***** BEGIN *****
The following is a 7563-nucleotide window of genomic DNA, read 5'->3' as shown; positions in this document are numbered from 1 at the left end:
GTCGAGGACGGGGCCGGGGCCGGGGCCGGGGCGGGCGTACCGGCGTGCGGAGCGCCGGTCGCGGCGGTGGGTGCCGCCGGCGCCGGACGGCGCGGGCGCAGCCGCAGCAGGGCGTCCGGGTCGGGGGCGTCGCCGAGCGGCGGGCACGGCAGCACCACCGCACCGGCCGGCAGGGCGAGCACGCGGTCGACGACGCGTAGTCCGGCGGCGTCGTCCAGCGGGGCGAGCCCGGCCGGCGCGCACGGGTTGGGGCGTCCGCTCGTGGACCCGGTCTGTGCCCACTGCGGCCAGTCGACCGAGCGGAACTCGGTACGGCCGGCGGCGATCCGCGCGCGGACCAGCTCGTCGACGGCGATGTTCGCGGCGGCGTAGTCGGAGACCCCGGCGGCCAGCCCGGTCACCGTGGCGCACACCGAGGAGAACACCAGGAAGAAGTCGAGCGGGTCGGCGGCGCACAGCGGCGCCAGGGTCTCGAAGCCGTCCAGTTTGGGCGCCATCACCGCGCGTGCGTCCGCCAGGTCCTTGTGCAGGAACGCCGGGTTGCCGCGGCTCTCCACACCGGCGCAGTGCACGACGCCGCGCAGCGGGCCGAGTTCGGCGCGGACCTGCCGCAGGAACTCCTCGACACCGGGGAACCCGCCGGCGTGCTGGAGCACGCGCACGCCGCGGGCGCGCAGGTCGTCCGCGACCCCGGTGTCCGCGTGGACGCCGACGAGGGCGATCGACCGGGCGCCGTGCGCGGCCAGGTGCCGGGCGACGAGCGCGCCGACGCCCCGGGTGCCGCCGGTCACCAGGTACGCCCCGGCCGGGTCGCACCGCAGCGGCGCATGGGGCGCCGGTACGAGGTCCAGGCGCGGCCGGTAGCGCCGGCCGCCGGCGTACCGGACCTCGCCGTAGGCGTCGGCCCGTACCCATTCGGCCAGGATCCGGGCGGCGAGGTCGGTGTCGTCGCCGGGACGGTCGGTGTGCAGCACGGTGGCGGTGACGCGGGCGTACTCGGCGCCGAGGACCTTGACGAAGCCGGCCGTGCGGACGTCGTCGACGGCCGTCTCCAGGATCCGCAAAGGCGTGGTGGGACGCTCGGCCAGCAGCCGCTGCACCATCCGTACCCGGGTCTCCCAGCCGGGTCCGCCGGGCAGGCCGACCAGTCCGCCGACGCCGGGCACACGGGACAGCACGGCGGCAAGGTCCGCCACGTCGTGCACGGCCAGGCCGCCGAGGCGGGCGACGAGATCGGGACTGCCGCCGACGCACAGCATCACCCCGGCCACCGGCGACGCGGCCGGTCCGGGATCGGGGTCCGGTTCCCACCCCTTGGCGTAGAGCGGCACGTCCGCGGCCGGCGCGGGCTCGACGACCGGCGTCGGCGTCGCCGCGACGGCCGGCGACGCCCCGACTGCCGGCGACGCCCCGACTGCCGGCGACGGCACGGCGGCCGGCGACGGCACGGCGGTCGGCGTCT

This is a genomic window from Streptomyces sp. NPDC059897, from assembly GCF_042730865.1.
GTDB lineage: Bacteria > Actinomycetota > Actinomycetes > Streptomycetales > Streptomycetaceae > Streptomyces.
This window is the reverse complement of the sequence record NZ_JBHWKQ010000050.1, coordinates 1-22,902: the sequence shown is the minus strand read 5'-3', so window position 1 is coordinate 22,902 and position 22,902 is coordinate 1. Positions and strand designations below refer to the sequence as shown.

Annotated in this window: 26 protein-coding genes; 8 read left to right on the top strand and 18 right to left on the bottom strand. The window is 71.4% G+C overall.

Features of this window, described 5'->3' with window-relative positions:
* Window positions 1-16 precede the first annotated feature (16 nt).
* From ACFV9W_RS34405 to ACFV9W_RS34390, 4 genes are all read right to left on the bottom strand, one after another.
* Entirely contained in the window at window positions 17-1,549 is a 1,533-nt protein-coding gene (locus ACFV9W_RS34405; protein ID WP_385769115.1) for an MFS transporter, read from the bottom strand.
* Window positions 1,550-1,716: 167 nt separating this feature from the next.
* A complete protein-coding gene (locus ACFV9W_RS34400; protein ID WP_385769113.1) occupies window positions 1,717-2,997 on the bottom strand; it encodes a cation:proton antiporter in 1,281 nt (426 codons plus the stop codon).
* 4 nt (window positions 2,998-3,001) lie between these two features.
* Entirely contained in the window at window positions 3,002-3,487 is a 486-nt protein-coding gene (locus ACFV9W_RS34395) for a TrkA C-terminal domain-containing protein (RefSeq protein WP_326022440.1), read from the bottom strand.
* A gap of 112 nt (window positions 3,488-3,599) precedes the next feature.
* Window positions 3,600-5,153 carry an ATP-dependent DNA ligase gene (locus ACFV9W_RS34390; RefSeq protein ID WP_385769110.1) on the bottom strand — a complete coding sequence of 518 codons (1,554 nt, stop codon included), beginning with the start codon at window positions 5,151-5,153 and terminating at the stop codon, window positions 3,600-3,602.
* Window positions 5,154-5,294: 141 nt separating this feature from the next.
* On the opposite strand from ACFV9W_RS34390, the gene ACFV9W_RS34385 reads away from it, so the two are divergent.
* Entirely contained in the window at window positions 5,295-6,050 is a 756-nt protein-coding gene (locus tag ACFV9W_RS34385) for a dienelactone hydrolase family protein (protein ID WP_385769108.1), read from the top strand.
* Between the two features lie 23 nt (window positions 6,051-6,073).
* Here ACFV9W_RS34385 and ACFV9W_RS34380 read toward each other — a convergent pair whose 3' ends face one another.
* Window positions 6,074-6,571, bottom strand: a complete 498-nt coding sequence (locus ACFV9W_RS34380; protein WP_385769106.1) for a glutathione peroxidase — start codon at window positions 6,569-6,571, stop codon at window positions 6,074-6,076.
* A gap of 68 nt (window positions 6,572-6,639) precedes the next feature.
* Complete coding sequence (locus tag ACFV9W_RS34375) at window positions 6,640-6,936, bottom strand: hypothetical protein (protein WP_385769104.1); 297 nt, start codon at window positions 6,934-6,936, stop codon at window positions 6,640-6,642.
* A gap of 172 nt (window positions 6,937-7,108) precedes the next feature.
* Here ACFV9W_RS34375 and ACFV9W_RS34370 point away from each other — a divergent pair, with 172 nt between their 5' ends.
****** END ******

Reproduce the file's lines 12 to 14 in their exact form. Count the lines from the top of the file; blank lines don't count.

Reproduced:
* A complete protein-coding gene (locus ACFV9W_RS34400; protein ID WP_385769113.1) occupies window positions 1,717-2,997 on the bottom strand; it encodes a cation:proton antiporter in 1,281 nt (426 codons plus the stop codon).
* 4 nt (window positions 2,998-3,001) lie between these two features.
* Entirely contained in the window at window positions 3,002-3,487 is a 486-nt protein-coding gene (locus ACFV9W_RS34395) for a TrkA C-terminal domain-containing protein (RefSeq protein WP_326022440.1), read from the bottom strand.